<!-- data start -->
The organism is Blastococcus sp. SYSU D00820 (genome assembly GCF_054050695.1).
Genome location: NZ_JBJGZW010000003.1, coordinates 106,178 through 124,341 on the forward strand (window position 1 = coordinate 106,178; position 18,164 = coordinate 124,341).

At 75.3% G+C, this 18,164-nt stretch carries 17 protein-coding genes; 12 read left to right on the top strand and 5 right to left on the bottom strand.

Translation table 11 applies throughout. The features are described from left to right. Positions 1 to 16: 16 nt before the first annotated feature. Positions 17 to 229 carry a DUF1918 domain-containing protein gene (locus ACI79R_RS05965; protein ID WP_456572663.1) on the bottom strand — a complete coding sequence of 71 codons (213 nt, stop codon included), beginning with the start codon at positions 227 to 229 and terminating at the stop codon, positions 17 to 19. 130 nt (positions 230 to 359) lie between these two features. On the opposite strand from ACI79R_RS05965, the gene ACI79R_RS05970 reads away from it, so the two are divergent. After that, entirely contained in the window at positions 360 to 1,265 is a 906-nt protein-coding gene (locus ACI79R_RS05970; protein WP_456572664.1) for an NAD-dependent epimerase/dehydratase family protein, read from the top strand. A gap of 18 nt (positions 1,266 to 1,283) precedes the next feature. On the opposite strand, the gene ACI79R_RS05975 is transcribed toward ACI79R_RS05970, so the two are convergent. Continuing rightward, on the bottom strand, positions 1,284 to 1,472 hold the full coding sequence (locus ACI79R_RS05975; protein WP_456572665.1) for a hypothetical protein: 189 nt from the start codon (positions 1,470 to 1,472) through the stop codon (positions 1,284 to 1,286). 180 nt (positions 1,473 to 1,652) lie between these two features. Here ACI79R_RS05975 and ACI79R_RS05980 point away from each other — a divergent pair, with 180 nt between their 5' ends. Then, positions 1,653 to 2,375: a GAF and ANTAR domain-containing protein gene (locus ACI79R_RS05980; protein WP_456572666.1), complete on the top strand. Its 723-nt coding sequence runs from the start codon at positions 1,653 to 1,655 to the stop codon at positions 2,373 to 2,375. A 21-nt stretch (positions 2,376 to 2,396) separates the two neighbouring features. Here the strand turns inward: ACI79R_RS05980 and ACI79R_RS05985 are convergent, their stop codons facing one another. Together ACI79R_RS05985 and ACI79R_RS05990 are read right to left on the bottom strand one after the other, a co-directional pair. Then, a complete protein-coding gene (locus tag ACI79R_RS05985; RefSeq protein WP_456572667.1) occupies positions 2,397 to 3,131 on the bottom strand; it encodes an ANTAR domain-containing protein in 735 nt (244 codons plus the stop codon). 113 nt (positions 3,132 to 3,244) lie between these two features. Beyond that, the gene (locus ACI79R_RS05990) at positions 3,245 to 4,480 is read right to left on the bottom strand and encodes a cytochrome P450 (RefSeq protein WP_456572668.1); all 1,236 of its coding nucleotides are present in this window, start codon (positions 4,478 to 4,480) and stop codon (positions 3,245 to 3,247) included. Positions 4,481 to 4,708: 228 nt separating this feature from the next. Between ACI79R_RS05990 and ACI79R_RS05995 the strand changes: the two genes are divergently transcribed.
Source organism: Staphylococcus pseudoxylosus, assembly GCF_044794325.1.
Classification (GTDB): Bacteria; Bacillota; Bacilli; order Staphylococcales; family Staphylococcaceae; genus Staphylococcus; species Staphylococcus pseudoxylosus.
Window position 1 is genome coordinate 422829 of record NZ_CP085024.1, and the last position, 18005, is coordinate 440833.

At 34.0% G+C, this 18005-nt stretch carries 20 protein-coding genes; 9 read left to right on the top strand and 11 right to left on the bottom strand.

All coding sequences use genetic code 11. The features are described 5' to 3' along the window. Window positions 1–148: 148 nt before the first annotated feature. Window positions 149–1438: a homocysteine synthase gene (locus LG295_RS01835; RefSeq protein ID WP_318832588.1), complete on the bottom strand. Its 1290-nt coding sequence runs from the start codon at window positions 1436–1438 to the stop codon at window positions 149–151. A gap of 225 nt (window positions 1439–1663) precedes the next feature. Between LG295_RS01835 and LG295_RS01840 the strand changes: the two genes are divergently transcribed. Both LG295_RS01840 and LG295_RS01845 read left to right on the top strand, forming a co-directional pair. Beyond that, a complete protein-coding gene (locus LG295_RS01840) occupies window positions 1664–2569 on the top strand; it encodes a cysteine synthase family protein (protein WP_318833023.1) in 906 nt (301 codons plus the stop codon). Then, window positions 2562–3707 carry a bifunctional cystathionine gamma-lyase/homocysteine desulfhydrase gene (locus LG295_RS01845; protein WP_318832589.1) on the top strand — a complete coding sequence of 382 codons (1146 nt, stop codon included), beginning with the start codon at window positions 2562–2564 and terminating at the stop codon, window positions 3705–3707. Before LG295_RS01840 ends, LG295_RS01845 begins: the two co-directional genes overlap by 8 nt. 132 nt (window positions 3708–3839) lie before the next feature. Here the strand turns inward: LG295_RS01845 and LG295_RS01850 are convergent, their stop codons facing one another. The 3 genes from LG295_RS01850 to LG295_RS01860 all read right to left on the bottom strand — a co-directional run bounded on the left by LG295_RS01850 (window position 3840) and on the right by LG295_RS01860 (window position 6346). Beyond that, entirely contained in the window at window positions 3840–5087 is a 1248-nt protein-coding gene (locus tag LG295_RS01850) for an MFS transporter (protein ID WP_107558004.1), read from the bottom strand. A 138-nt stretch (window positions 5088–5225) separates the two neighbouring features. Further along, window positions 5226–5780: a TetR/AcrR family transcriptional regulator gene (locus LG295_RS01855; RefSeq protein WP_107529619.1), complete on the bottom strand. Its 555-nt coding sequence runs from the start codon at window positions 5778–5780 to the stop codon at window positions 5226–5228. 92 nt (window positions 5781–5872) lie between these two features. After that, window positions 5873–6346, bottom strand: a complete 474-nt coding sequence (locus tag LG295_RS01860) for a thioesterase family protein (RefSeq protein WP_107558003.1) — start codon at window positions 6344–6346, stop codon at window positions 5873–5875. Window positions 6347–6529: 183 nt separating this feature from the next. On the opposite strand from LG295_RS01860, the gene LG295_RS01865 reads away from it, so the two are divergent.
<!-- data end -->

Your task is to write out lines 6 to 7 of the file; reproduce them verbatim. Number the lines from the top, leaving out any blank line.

Classification (GTDB): Bacteria; Bacillota; Bacilli; order Staphylococcales; family Staphylococcaceae; genus Staphylococcus; species Staphylococcus pseudoxylosus.
Window position 1 is genome coordinate 422829 of record NZ_CP085024.1, and the last position, 18005, is coordinate 440833.